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Shadow banking: accounting for Canada's productivity gap

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Abstract:

Purpose ‐ The paper's purpose is to show that the reported (and growing) labour productivity gap between the G7 and OECD countries and the USA might be a factor of the rapid adoption of shadow banking structures and techniques in the USA versus the adoption of those structures in OECD and G7 economies. Design/methodology/approach ‐ The paper explains the concept and practice of shadow banking and explores the ways in which the various conventions adopted distort reported productivity figures. Findings ‐ The growing adoption of shadow banking over the period 1974-2007 has had the effect of increasing the metrics for labour productivity over the same period. Practical implications ‐ It is clear that those who wish to understand the apparent growing gap between labour productivity of the USA and other G7/OECD nations must look beyond the simple reported figures to identify the ways in which figures are calculated and reported. Originality/value ‐ The paper shows that reporting of figures to established conventions can be affected by a range of factors, not apparent from looking at those conventions themselves.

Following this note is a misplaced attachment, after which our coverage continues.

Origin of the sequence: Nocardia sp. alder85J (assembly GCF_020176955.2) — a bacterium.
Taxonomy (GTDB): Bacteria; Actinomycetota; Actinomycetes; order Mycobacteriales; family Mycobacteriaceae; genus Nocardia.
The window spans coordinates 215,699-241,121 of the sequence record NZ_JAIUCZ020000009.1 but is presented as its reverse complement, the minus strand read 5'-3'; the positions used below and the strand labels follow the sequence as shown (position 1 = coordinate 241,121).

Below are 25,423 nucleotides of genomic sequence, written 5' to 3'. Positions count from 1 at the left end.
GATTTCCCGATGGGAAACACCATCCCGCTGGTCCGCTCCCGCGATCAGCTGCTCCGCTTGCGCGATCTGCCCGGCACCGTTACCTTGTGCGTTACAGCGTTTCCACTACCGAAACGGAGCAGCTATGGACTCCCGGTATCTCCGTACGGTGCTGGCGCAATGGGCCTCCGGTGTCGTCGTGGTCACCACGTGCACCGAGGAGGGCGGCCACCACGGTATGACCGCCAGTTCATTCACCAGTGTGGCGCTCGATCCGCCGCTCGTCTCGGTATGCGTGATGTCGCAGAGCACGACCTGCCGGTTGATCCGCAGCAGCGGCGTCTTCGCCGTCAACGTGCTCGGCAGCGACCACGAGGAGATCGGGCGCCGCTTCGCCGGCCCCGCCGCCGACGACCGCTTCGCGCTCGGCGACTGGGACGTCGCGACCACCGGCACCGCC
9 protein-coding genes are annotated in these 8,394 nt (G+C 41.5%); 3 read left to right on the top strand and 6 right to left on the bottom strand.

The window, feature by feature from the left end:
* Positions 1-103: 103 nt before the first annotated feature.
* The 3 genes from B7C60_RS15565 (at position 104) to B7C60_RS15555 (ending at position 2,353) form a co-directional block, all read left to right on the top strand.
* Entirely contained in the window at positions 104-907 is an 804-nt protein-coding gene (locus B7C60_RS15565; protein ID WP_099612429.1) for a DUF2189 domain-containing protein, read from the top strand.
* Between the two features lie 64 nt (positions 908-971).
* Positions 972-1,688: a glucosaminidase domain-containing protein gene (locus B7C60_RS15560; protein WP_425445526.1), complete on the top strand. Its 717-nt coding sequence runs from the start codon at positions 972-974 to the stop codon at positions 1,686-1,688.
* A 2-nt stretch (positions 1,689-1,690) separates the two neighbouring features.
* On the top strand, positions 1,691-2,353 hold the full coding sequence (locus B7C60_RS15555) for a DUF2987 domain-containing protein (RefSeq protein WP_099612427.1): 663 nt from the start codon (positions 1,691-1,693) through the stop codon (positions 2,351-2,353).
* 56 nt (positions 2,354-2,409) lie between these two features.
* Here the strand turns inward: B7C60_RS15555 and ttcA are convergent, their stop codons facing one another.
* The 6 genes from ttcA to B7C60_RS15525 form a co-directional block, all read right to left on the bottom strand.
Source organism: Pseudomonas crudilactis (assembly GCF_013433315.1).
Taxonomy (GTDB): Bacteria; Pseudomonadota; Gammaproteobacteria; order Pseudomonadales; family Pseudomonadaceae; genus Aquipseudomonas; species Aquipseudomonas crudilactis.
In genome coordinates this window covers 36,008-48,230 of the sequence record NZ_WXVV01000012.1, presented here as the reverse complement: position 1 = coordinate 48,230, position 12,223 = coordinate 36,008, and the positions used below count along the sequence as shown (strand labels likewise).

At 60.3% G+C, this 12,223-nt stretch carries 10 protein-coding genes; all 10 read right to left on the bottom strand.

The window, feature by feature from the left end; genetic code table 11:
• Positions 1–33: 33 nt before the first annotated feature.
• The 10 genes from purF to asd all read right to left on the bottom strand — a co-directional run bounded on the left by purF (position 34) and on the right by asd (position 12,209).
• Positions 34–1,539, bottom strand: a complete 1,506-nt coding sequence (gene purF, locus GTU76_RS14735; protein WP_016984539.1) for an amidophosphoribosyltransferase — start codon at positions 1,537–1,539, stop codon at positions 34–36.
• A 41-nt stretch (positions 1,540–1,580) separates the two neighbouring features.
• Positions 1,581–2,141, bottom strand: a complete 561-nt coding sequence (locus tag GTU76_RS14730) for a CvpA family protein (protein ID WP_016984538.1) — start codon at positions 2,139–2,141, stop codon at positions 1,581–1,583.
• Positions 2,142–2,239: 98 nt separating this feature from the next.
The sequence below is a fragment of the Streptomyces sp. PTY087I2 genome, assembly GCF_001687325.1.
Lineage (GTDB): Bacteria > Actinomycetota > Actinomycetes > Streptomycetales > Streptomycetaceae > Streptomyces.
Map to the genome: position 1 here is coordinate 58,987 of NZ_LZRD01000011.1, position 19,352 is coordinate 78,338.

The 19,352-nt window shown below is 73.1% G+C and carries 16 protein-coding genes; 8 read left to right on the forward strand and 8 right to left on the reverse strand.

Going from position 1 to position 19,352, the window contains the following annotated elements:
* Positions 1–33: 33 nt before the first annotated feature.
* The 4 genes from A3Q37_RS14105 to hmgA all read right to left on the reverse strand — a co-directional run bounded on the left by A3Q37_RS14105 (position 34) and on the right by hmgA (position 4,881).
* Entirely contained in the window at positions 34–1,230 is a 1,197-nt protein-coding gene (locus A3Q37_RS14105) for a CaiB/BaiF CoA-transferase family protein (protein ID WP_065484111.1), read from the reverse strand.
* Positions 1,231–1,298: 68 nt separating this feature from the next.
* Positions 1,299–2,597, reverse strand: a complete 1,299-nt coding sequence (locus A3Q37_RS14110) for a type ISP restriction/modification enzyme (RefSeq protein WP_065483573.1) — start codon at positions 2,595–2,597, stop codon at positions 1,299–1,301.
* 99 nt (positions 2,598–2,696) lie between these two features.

Keywords: Banking; Canada; Economic growth; Financial innovation; Labour productivity; Shadow banking; United States of America; Velocity of money

Document Type: Research Article

DOI: http://dx.doi.org/10.1108/17410401111182233

Publication date: November 1, 2011

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